A woman whose mother was living at the Rome Home for a short time before it closed last month is expressing frustration with the way board members notified family of the closure, and the way she and others were treated in the final weeks.

The woman's mother was accepted to the Rome Home in December, she said. It had been open for over 100 years before its closing at the end of April.

''It's not easy getting a family member in a home, there's a lot of hoops you gotta jump through,' said the woman who did not wish to be identified.

The woman claims she received a phone call in the midst of March's big Stella storm that dumped 3-feet of snow across the region. That call, she claims, came at 6:30 p.m. and gave her 30 minutes notice to attend a meeting at the home where families were informed of the closure. At the meeting, she and other families were then given 30 days notice to find a new home for their loved ones, she said.

Some residents continued to live at the home until it closed at the end of April, she said, but not without what she described as near harassing phone calls from either staff or board members.

Those phone calls from the Rome Home came almost daily, and each time she visited her mother she was told, 'You know you have to get your mother out. She can't stay here,' the woman claims. They also told her mother in a similar tone, 'You have to get out. You can't live here anymore,' and asserted that it reached a point of causing her mother to panic, thinking she'd done something wrong and was being thrown out.

''That's elder abuse, in my opinion, you don't do that knowing someone has issues,'' said the woman, who also says she has filed a complaint with the New York State Department of Health.

The woman also claimed to have witnessed an 82-year-old man - who doesn't have family in the area - literally moving himself out of the home, making multiple trips with a pushcart to transport his items to his new home, a nearby apartment.

WIBX met with two former longtime staff members of the Rome Home who worked there until its closing last month. They corroborated many of the allegations, including the claim about the harassing nature of the phone calls and the story of the man moving himself out of the home.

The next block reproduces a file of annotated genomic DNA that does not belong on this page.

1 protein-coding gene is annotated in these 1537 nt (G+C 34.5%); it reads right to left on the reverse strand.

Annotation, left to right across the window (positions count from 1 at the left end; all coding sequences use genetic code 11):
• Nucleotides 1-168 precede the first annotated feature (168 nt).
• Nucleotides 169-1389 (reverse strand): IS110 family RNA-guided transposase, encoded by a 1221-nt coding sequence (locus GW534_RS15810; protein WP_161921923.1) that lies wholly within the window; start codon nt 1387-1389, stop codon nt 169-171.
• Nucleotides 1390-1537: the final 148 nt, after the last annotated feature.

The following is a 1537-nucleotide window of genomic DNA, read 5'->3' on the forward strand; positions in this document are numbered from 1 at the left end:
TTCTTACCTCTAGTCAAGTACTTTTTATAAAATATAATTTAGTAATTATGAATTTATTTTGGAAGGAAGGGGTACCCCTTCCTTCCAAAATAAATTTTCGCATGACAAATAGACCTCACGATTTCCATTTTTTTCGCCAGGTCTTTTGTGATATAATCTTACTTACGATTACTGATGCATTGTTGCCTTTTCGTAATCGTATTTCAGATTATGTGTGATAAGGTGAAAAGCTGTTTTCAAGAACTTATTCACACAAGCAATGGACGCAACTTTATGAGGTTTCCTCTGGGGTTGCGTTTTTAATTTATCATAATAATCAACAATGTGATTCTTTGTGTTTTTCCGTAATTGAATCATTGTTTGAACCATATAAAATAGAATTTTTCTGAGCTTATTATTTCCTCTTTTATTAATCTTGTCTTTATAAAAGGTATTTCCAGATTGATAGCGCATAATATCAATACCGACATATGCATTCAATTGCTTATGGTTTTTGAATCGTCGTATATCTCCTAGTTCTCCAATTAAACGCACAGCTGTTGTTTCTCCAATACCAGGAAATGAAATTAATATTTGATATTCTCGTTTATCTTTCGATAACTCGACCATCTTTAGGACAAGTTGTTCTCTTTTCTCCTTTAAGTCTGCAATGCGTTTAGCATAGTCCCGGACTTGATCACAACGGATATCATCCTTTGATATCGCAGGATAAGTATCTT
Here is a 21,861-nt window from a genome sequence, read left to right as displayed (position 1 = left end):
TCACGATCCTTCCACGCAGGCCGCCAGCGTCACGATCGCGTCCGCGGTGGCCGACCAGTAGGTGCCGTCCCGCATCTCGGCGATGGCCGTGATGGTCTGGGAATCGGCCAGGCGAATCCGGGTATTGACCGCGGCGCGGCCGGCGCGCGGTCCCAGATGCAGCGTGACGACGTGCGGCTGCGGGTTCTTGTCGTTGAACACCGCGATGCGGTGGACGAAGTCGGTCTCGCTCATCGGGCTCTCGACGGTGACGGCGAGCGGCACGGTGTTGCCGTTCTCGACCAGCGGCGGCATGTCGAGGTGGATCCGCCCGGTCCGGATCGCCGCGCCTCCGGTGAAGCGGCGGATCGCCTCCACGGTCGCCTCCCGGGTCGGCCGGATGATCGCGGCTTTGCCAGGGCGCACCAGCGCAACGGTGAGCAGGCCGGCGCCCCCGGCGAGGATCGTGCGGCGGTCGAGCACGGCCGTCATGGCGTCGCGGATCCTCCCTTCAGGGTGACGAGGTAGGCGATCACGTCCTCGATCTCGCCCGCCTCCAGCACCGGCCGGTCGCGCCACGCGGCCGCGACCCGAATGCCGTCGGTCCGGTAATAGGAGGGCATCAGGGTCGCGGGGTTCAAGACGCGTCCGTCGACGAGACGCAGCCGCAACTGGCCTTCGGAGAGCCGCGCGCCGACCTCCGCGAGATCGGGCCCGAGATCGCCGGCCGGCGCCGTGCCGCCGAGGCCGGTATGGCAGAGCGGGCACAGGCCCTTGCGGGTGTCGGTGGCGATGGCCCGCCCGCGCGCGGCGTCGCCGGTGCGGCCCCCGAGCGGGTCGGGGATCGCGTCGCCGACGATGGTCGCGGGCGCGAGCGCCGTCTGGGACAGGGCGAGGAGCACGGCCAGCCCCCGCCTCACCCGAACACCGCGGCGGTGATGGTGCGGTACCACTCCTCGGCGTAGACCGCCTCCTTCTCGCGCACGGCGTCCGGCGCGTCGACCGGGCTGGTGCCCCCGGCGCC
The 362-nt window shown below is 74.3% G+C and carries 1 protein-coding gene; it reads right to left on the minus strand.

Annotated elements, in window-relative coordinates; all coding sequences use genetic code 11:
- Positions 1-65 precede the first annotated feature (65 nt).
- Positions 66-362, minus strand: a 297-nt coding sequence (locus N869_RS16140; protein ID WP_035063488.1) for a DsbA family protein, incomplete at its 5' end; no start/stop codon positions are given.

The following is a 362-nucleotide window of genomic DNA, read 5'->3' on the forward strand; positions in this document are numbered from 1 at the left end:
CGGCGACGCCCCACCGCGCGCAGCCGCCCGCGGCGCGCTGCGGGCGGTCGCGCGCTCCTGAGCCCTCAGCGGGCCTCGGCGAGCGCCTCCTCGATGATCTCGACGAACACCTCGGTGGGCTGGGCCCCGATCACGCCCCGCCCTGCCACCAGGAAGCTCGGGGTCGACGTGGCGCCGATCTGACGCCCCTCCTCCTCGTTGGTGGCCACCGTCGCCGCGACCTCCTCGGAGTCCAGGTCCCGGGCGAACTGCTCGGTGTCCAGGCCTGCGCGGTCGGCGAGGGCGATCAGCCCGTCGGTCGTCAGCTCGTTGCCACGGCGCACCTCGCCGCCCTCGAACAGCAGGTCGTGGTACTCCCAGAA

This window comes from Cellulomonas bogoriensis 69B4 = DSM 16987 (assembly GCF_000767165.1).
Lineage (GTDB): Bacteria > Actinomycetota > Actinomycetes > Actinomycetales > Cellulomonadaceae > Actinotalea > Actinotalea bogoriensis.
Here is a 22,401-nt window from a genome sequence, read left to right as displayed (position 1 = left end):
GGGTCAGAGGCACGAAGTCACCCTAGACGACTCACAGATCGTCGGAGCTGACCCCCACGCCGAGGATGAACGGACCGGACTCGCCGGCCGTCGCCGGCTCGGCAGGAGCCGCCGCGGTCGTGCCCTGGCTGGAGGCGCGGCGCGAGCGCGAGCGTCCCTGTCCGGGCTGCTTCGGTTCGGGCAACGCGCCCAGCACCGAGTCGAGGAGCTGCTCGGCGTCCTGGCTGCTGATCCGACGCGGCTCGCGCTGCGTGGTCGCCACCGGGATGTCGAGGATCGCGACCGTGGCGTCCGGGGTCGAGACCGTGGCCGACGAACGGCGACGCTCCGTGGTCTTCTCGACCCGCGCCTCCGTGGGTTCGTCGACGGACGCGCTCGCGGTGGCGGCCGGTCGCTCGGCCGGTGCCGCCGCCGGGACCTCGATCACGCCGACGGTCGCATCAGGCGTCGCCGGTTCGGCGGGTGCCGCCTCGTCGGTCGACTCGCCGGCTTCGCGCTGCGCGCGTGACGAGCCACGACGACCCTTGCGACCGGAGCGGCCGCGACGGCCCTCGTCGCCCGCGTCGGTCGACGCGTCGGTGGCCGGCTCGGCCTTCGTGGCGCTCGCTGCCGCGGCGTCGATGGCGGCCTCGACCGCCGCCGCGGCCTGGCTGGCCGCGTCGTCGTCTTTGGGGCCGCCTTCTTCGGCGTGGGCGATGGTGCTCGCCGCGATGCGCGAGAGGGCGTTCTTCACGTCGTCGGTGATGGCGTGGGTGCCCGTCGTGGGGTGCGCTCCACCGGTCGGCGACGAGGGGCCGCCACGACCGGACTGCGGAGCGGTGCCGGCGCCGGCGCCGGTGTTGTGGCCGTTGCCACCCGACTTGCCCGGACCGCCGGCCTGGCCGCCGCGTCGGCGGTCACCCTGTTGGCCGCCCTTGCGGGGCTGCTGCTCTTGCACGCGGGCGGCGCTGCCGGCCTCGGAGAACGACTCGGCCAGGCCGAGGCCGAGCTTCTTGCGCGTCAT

''They did it wrong, and heartless,'' they said.

That male resident, they said, had trouble finding a new facility to move into. When the resident was presented with the option of moving into that nearby apartment, he was told by a board member that if he didn't take it he would be 'dropped off at the mission', the staff members claimed.

Those staffers believed the decision to close was made in late-December and, while speaking to WIBX, questioned why the board waited until March to notify residents' families.

When they inquired to board members about the reason for the home's closure they were told they had run out of money, the staffers told WIBX. However, they were surprised to hear of financial trouble as they had been led to believe the home was doing well due to several endowments and gift donations, they said. Those longtime staffers also described the home as having fallen into disrepair, including leaking pipes that went unfixed and a crumbling kitchen.

WIBX contacted the Rome Home Thursday morning. When I identified myself as calling from WIBX, the woman who answered said, 'We have nothing to comment on', and hung up the phone. When I called a second time, a different woman answered and directed me to the home's website for information. When I asked who I was speaking with, the woman hung up.

WIBX was unable to locate postings or information about the closure on the Rome Home's website.

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